NEW YORK/WASHINGTON• • More Americans blame President Donald Trump than congressional Democrats for the partial US government shutdown, according to a Reuters/Ipsos poll released on Thursday, as the closure stretched into its sixth day with no end in sight.
Forty-seven per cent of adults hold Mr Trump responsible, while 33 per cent blame Democrats in Congress, according to the poll, conducted mostly after the shutdown began. Seven per cent of Americans blamed congressional Republicans.
The shutdown was triggered by Mr Trump's demand, largely opposed by Democrats and some lawmakers from his own Republican Party, that taxpayers provide US$5 billion (S$6.8 billion) to help pay for a wall that he wants to build along the US-Mexico border.
The total estimated cost of the wall is US$23 billion.
Just 35 per cent of those surveyed in the opinion poll said they backed including money for the wall in a congressional spending Bill.
Only 25 per cent said they supported Mr Trump shutting down the government over the matter.
In a statement on Thursday, White House spokesman Sarah Sanders said: "The President has made clear that any Bill to fund the government must adequately fund border security."
Of Americans hold President Donald Trump responsible for the partial government shutdown.
Of Americans blame Democrats in Congress for the shutdown.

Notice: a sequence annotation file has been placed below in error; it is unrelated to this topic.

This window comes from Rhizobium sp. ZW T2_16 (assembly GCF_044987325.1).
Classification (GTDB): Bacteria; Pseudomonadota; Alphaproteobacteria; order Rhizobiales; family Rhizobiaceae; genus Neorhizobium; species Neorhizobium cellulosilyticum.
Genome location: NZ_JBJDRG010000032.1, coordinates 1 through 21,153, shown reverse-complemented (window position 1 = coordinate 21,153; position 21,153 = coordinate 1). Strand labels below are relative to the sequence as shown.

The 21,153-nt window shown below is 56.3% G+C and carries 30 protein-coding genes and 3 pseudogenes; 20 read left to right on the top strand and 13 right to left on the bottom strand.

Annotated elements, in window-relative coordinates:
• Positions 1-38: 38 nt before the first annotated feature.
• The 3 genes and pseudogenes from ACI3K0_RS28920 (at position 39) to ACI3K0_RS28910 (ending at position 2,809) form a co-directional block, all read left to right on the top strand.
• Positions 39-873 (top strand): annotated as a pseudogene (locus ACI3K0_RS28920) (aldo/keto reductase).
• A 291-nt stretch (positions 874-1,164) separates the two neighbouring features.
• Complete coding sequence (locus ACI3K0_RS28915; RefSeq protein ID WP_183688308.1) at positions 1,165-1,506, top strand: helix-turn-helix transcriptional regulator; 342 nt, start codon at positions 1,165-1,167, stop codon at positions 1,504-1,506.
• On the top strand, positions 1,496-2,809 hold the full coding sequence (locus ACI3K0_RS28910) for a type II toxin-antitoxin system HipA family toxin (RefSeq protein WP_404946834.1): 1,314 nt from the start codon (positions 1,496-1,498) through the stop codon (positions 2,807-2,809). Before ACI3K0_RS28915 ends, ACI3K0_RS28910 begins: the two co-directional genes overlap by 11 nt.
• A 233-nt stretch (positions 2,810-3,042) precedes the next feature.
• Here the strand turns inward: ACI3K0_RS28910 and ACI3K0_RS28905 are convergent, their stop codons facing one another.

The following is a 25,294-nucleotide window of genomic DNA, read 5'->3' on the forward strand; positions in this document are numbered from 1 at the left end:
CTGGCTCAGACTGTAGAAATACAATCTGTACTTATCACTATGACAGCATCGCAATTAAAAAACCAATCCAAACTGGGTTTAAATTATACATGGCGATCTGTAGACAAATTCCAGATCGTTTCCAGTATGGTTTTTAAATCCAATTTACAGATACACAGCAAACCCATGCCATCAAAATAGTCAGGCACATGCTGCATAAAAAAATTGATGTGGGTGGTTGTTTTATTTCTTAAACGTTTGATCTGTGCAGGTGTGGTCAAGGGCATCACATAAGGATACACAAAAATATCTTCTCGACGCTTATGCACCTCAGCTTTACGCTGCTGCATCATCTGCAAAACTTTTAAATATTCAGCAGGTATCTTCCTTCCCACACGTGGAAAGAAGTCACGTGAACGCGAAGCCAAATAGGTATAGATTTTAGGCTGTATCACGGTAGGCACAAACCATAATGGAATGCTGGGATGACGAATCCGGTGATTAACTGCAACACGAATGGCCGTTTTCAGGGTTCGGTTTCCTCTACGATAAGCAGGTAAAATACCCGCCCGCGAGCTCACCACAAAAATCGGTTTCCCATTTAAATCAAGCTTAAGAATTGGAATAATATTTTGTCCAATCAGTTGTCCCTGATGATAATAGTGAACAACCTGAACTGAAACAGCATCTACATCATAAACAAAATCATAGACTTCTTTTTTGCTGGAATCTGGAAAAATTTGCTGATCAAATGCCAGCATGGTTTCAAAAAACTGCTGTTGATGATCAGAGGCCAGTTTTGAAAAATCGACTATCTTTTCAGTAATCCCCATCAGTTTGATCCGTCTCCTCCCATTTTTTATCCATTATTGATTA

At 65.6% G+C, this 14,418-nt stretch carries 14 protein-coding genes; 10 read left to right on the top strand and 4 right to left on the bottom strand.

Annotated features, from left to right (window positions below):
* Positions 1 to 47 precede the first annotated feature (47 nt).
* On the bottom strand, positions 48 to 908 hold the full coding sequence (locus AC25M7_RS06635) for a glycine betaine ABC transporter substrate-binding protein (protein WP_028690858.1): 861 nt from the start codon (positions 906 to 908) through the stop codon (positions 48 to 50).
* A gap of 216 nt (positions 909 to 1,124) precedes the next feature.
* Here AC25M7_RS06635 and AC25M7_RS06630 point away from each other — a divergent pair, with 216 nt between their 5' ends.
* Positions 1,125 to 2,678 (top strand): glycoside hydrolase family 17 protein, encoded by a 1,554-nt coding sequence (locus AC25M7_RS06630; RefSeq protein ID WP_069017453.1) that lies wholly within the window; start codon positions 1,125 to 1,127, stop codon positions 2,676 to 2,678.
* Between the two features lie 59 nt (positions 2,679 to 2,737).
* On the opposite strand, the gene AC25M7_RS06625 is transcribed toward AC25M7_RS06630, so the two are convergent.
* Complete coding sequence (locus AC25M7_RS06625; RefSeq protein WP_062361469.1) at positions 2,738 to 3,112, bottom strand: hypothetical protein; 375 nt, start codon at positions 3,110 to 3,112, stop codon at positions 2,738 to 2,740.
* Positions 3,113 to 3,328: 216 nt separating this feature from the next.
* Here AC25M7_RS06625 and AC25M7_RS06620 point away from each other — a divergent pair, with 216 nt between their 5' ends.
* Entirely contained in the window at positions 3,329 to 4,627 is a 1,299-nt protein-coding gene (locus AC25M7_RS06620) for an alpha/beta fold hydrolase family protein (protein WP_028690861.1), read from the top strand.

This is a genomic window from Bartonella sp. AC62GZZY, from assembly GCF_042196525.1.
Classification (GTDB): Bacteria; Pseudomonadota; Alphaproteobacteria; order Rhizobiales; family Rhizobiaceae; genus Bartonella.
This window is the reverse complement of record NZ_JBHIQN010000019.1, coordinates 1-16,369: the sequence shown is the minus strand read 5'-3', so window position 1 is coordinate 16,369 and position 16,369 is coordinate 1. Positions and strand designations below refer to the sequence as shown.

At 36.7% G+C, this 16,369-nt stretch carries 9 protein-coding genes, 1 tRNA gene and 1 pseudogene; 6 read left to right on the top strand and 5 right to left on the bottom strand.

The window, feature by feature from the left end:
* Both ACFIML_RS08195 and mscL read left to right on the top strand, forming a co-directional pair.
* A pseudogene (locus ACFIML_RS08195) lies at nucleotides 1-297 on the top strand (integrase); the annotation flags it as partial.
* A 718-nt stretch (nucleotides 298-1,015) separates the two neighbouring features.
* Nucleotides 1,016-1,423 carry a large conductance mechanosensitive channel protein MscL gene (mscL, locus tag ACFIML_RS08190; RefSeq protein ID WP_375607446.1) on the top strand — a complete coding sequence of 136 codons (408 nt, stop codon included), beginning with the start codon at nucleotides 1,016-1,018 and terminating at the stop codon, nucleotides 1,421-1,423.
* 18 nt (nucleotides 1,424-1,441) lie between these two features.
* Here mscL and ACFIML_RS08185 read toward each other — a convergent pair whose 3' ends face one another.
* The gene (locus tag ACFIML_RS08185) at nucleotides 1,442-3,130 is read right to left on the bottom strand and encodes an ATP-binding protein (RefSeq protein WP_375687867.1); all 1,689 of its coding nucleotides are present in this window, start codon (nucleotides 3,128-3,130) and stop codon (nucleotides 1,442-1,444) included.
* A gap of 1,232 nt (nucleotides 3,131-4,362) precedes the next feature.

Blame Republicans in Congress.
The statement made no mention of Mr Trump's proposed wall.
Showing little sense of urgency, both chambers of Congress convened for mere minutes late on Thursday, but neither took any action to end the shutdown before adjourning until next week.
Democrats and Republicans were still very far apart on resolving the impasse, said Senate Democratic leader Chuck Schumer's spokesman, Mr Justin Goodman, in a statement.
Democratic Representative Jim McGovern tried to interrupt the brief Republican-run session in the House of Representatives by offering a measure to reopen shuttered government agencies and keep them running through Feb 8. But he was ignored and his microphone was soon cut off.
The House session lasted less than three minutes.
"That was a legitimate request and I should have been recognised," Mr McGovern told reporters later. "They wouldn't even recognise me. This is the way they've been running this place."
Inaction in Congress put the shutdown on track to continue into next week and possibly to drag well into January.
While its impact has been limited so far, partly due to holiday-season vacations under way for the 800,000 or so federal workers affected, that could change soon.
Government agencies began notifying the public on Thursday about service disruptions.
The wall dispute coincided with the expiration of funding for about 20 per cent of the government.